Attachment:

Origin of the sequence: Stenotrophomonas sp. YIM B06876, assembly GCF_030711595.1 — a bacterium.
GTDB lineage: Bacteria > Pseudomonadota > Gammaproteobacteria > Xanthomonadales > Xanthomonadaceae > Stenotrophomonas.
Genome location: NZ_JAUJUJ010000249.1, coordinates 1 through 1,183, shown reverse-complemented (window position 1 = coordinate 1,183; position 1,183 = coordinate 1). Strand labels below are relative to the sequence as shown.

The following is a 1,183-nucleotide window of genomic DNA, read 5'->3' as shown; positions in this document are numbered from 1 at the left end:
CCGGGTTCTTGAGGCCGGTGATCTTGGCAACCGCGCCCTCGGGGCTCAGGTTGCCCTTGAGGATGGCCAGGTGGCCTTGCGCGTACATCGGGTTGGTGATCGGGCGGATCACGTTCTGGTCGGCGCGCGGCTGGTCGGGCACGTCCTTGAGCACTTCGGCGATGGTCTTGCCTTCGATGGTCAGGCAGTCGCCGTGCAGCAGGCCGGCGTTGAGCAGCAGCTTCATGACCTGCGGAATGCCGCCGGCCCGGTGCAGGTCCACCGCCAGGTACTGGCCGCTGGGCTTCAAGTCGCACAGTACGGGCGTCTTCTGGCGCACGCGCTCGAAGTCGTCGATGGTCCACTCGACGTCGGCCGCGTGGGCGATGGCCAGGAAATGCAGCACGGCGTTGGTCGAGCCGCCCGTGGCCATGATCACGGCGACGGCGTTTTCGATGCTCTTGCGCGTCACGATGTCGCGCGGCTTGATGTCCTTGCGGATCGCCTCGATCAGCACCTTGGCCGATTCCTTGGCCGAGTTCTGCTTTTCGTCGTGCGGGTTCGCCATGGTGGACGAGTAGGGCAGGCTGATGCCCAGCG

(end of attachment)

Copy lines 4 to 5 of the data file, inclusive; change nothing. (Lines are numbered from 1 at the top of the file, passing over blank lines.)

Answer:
The following is a 1,183-nucleotide window of genomic DNA, read 5'->3' as shown; positions in this document are numbered from 1 at the left end:
CCGGGTTCTTGAGGCCGGTGATCTTGGCAACCGCGCCCTCGGGGCTCAGGTTGCCCTTGAGGATGGCCAGGTGGCCTTGCGCGTACATCGGGTTGGTGATCGGGCGGATCACGTTCTGGTCGGCGCGCGGCTGGTCGGGCACGTCCTTGAGCACTTCGGCGATGGTCTTGCCTTCGATGGTCAGGCAGTCGCCGTGCAGCAGGCCGGCGTTGAGCAGCAGCTTCATGACCTGCGGAATGCCGCCGGCCCGGTGCAGGTCCACCGCCAGGTACTGGCCGCTGGGCTTCAAGTCGCACAGTACGGGCGTCTTCTGGCGCACGCGCTCGAAGTCGTCGATGGTCCACTCGACGTCGGCCGCGTGGGCGATGGCCAGGAAATGCAGCACGGCGTTGGTCGAGCCGCCCGTGGCCATGATCACGGCGACGGCGTTTTCGATGCTCTTGCGCGTCACGATGTCGCGCGGCTTGATGTCCTTGCGGATCGCCTCGATCAGCACCTTGGCCGATTCCTTGGCCGAGTTCTGCTTTTCGTCGTGCGGGTTCGCCATGGTGGACGAGTAGGGCAGGCTGATGCCCAGCG